Sat Feb 05 10:22am EST
In the Super Bowl, the Most Valuable Player isn't always the guy who makes the biggest difference in the game. If there's a question, the default setting is "give it to the quarterback", and once in a while, an oddball selection will happen. In Super Bowl V, a guy from the losing team even won the award, as Dallas Cowboys linebacker Chuck Howley was deemed to be more valuable than any member of the victorious Baltimore Colts squad.
Inevitably, in 44 Super Bowls, there are going to be erroneous selections. Here are the names of 10 players who could (and often should) have taken that MVP award home.
1. Super Bowl III -- Matt Snell, RB, New York Jets
One has to wonder if the selection of Jets quarterback Joe Namath as the first AFL Super Bowl MVP was simply the result of a band of NFL writers too stunned by what they had just seen to think of any other names. Because when you do the math, any MVP vote not for Snell doesn't make sense. The Jets didn't throw the ball once in the fourth quarter of their 16-7 win, Snell rushed for 121 yards on 30 carries against the formerly dominant Baltimore defense, and he scored the game's only meaningful touchdown. Far from a one-game wonder, Snell was a three-time AFL All-Star, the 1964 AFL Rookie of the Year, and he starred in the first Miller Lite commercial featuring football players. What more do you want?
2. Super Bowl VII - Manny Fernandez, DT, Miami Dolphins
It was easy to name Larry Csonka the MVP of Super Bowl VIII - after all, his 145 rushing yards on 33 carries and two touchdowns smashed Snell's numbers of a few years before. But Csonka was helped by one of the best offensive line performances in Super Bowl history, while Miami's "No-Name Defense" featured one man who proved to be unstoppable. Racking up eight solo tackles in the 24-7 game - an amazing number for a defensive tackle - Fernandez displayed astonishing lateral speed and an almost superhuman ability to shed blocks. You'll often hear Fernandez's name mentioned when overlooked Super Bowl performers are mentioned, and this No-Name's legacy deserves better.
3. Super Bowl XI - Clarence Davis, HB, Oakland Raiders
When a team blows out a Super Bowl as the Oakland Raiders did with their 32-14 win over the Minnesota Vikings in XI, there will be an embarrassment of riches when it comes to deciding who gets the MVP award. But Fred Biletnikoff? The veteran receiver didn't even score a touchdown in the game, and though his four receptions for 79 yards - including a 48-yarder - certainly helped the team, how does anyone overlook Davis and his 137 rushing yards on only 16 carries? Was he penalized because Pete Banaszak scored touchdowns of one and two yards that probably should have been Davis'? Quite. In any case, the most impressive Raiders Super Bowl rushing performance not authored by Marcus Allen has never received the credit it was due.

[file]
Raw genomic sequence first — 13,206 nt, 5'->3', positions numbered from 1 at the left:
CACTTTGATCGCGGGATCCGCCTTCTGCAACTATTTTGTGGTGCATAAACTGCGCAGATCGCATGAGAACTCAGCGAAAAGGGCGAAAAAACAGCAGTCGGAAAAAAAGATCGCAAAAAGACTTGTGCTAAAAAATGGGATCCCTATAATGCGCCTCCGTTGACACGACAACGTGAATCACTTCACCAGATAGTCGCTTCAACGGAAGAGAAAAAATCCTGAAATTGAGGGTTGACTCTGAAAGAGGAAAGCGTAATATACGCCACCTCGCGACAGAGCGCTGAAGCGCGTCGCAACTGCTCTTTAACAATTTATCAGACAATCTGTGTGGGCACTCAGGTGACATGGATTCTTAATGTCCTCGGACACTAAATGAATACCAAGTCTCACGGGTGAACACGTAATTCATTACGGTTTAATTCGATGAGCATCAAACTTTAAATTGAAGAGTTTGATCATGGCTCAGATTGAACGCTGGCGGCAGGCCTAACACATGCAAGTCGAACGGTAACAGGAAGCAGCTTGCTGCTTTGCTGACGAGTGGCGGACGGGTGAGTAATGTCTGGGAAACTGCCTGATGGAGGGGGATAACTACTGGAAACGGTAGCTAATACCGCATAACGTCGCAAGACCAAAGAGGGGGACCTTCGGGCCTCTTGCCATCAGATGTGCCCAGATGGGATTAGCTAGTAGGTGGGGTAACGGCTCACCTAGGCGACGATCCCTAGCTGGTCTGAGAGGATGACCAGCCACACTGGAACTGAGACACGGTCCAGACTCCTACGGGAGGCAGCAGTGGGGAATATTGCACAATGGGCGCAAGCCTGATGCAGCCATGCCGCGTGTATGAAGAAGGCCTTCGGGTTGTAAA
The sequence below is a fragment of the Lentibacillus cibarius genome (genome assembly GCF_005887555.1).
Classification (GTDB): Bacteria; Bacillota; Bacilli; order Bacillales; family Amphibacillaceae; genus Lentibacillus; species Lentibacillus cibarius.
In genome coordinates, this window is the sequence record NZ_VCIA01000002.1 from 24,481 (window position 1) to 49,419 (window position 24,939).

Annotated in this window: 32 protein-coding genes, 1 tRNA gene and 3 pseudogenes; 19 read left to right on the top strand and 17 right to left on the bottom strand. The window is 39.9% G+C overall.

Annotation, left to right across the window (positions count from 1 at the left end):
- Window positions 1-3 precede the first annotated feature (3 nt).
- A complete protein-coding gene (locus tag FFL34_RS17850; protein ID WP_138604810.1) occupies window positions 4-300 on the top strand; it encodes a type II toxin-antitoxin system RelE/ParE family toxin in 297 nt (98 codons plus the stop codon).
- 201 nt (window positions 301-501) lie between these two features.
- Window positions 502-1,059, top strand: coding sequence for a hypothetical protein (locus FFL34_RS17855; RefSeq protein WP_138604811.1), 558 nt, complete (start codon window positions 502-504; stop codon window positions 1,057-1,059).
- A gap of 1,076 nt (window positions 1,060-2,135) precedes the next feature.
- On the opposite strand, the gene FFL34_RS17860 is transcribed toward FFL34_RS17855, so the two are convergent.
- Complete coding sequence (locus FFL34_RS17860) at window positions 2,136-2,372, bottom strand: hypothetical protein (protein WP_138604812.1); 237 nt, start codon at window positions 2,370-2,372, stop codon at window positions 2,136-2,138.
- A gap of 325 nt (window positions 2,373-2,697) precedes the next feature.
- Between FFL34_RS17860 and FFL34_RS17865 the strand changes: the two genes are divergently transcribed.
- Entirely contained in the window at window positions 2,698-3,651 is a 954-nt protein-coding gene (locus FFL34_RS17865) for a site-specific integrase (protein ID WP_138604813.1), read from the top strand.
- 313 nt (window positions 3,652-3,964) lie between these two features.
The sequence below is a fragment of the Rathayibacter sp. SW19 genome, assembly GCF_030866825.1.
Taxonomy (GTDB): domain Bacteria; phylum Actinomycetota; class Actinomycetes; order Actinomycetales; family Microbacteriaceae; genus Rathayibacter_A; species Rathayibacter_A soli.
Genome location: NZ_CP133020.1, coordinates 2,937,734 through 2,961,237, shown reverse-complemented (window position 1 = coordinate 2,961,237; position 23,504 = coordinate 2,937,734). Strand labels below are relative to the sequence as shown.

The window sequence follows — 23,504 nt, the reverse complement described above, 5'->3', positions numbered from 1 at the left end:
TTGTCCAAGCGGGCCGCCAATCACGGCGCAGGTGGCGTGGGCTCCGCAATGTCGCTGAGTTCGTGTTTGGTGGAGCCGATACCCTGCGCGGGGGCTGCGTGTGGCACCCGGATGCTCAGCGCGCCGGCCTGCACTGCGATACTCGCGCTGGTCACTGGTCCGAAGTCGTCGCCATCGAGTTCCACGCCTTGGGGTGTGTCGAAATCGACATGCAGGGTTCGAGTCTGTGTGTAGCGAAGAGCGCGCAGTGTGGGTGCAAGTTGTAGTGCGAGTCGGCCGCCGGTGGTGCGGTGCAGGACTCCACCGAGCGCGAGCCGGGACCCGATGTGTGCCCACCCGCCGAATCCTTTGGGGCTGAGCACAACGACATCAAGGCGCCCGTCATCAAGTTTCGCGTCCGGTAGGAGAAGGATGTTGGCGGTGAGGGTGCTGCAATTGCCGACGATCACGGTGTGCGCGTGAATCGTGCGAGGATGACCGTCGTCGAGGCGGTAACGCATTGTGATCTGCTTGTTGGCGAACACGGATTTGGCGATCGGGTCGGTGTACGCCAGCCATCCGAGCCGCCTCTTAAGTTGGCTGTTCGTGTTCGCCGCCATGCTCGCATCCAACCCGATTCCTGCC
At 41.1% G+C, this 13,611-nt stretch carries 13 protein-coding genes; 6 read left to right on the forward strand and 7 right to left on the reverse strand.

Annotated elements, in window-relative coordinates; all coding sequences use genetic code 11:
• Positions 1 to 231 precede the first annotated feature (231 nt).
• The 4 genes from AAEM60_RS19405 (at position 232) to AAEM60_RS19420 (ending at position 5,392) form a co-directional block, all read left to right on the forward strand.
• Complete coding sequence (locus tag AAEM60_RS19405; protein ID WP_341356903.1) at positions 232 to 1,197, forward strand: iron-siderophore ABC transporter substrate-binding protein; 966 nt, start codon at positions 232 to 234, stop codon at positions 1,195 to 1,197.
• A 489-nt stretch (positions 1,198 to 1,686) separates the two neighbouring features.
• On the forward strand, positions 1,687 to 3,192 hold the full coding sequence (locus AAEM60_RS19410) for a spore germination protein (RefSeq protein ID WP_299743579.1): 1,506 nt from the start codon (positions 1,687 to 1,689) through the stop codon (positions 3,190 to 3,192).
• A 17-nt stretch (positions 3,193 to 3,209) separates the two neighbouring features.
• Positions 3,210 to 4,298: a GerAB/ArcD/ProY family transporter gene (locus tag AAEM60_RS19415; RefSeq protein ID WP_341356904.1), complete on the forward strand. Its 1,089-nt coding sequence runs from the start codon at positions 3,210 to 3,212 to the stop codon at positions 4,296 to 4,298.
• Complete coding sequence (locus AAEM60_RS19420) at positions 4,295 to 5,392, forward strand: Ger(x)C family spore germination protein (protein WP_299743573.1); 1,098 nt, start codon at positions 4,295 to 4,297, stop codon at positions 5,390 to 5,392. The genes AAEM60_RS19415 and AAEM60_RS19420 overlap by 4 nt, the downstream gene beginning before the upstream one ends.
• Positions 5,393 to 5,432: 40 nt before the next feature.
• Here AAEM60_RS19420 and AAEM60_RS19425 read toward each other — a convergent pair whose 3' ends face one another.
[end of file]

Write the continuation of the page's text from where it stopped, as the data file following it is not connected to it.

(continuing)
4. Super Bowl XV - Rod Martin, LB, Oakland Raiders
Four defensive players have won the MVP based on their interceptions - Chuck Howley, Jake Scott(notes), Larry Brown and Dexter Jackson (we'll get to him later). So why did Martin get shut out of this group? All he did was pick off Ron Jaworski three times - a Super Bowl record that still stands - in Oakland's 27-10 victory over the Philadelphia Eagles. No doubt MVP Jim Plunkett was a great story, but how can you overlook a guy who killed three enemy drives when the overwhelming trend is to reward such thievery?
5. Super Bowl XXV - Thurman Thomas, RB, Buffalo Bills
Since Chuck Howley already took care of the weird precedent of a losing player winning MVP, let's go ahead and slap another one on a member of the losing side. New York Giants running back Ottis Anderson won the MVP in the game that featured Scott Norwood's "wide right" kick in a 20-19 squeaker, but Thomas outgained Anderson on the ground (135 rushing yards to 102), and most certainly through the air (55 yards to 7). Little doubt that Thomas would have been the game's MVP had Norwood made the kick - he was simply the best player in the game. So why deny him that small nod just because one guy couldn't make a field goal?